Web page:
Japanese Culture and Tradition

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Japan pronounced in Japanese as “Nippon” or “Nihon,” is a Pacific Ocean island nation off the coast of mainland Asia. The name Japan has given by a European explorer Marco Polo. From economic booms to recessions, back to economic booms, Japan is a country with both deep-rooted traditions and social practices. It is a country that very heavily influenced by tradition as well.

The communication styles of japan can be confusing to others. Throughout the long history of Japan; the Japanese have cultivated their unique communication styles which are based on their high-context, collectivistic and almost homogeneous society. They are reported to be reserved, cautious, indirect, silent and ambiguous. They give importance on not hurting others and keeping harmonious relations with each other. This all aspects have influenced on their business practice as well.


Japan has a very long, unique with many cultural dimensions history. Japan known as one of the most densely populated countries in the world. It is a country in East Asia. It is a group of many islands close to the east coast of Korea, China and Russia. According to “Wikipedia” it is comprised of approximately 6,900 islands. The most prominent and populated islands are Honshu, Hokkaido, Shikoku and Kyushu, making up 97% of the country. Most people in Japan live on one of four of the islands. The biggest of these islands, Honshu, has the most people. Honshu is the 7th largest island in the world. Tokyo is the capital of Japan and its biggest city.

According to Wikipedia and records from the Chinese documentary there were many small countries in Japan. They had war between them and later on they were ruled by a queen named “Himiko” which lead them to being united. Himiko or Pimiko was a shamaness-queen of Yamatai-koku in Wakoku. She was known as the first queen who unified others, and brought peace in the place. Japanese taught by their neighbors Korea and China about the Chinese writing system which help them to write their own history. Buddhism practice also adopted from the China and the Korea as well. Buddhism was introduced from China in the mid-6th century and the temples at Nara became a power in the land.

The arrival of the Europeans in 16th century to japan had brought many changes including cultural aspects, Christianity and many more. The Portuguese were the first Europeans to visit Japan. Later, the Spanish, English and Dutch came to Japan to trade. On that time many countries were conquered by the Europeans and that scared the Japanese, as a result the Japanese did not let the Europeans come into Japan anymore, except in a small area in Nagasaki city. Only the Chinese, Korean and Dutch people were allowed to visit Japan, in the end, and they were under careful control of the Japanese government. Japan was closed to the world for 217 years. From 1635 to 1852 Japan had a little contact with the world. They established a law known as the Sakoku Edict that restricted trade, banned foreign travel by Japanese, banned Christianity and made Japan off limits to most foreigners. Japan was opened for visitors again in 1854 by Commodore Matthew Perry, when the Americans wanted to use Japanese ports for American whale boats. The American Navy effectively forced Japan to open her market.

The new connection with the Europeans and Americans changed the Japanese culture. The Meiji Revolution of 1868 had added many new editions into Japanese culture. On that time the empire of Japan was created which became a very powerful nation and started to attack the countries next to it. Japan invaded the Ryukyu Kingdom, Taiwan and then Korea. During that time Japan was involved in many wars with China and Russia. Some notable wars are the First Sino-Japanese War, the Boxer Rebellion, the Russo-Japanese War, and the Second Sino-Japanese War, which grew to become a part of World War II when Japan became allies with Nazi Germany and Fascist Italy. Japan’s attack to Pearl Harbor brought with a big change in their culture, character and nature as they defeated by the Americans in 1945.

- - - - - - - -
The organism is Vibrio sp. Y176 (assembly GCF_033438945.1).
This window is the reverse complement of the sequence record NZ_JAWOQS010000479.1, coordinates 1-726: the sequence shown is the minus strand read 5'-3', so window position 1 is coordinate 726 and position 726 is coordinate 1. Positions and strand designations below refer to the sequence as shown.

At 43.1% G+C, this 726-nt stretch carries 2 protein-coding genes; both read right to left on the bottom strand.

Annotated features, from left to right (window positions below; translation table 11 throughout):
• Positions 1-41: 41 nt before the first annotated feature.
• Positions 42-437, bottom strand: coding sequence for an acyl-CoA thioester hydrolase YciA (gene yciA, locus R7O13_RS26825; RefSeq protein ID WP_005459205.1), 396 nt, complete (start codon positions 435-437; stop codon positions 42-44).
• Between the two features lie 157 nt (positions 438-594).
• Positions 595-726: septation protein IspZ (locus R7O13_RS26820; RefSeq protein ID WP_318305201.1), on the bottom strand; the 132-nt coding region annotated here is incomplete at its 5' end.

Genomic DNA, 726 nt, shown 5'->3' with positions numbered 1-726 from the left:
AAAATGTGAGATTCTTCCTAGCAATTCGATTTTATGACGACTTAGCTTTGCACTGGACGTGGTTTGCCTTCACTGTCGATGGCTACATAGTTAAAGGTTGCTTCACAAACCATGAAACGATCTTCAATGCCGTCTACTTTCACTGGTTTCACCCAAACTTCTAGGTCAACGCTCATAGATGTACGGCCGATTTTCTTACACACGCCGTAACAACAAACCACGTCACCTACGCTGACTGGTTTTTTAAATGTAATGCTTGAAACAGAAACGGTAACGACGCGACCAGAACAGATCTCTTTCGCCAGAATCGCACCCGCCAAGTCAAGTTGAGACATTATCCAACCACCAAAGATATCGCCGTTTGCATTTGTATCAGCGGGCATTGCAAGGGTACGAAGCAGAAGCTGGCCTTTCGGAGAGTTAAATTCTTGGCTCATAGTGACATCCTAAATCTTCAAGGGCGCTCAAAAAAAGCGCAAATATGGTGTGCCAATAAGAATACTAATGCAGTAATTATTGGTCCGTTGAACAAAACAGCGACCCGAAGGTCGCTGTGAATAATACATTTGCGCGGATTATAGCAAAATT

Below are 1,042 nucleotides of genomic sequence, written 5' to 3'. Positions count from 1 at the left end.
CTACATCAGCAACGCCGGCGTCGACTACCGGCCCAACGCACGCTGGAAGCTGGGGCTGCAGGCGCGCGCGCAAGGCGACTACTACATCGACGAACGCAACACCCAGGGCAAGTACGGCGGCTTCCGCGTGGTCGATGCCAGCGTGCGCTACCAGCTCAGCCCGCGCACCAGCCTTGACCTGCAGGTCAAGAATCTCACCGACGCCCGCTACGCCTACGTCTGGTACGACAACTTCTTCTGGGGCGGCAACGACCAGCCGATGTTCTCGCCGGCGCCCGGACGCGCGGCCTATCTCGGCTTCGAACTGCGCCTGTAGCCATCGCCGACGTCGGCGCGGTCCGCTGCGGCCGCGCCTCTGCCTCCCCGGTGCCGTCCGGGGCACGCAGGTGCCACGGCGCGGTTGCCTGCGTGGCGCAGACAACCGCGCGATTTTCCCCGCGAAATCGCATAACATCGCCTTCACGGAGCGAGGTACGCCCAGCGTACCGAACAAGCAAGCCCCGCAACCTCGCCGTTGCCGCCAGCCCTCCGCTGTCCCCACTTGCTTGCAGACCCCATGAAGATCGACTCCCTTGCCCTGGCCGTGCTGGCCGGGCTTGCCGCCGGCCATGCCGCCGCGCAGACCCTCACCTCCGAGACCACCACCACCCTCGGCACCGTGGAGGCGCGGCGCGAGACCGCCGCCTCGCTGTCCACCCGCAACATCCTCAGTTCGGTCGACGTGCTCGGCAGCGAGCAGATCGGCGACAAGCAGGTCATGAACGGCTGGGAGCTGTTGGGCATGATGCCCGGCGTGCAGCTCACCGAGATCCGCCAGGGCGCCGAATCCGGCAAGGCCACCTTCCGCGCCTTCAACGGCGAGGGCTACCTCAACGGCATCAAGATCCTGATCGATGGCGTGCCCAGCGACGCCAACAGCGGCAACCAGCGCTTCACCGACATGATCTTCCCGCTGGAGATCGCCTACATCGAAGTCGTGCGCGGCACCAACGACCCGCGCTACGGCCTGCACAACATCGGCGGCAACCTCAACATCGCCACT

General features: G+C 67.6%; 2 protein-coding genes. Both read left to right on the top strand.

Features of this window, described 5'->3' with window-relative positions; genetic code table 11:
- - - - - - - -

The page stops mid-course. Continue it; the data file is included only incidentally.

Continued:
Japan has now become a fascinating mix of tradition and modernity as is observed in all aspects of everyday life. There is some unchanging concepts like “loss of face”, group oriented, group harmony philosophy and some other cultural etiquettes. But the hierarchy of status and age is still important, with every person having his or her own place within the group.

Present Japanese culture is totally different from the past. Early Japanese culture was influenced by the Chinese and Koreans. On that time Japan was totally isolated and closed for all other countries. After the fall of era in 1868, Japan started to adopt cultural practices from all over the world and established a new cultural practice along with the older one. Over the years, Western culture has influenced all aspects of Japanese culture including art, technology, lifestyle and food.


Japanese is language spoken in Japan and also called Nihon-go in Japanese. The Japanese language is written with a combination of three different types of scripts: Chinese characters, kanji, and two syllabic scripts, hiragana and katakana.

Kanji: Historically Japanese didn’t have any written system. Later kanji was imported from China. It is the Japanese variation of Chinese characters which show the meaning of Japanese words. Japanese people used this Chinese grammar and sentences for a while. Because of having the differences in the language and grammar; it was very inconvenient for the Japanese to record their thoughts this way. So Japanese began to twist the Chinese language by changing the word order and inserting some particles to make the sentences more Japanese. Kanji are basically used for writing nouns, adjectives, adverbs and verbs. But unlike the Chinese language, Japanese cannot be written entirely in kanji. For grammatical endings and words without corresponding kanji, two additional syllable based scripts are being used.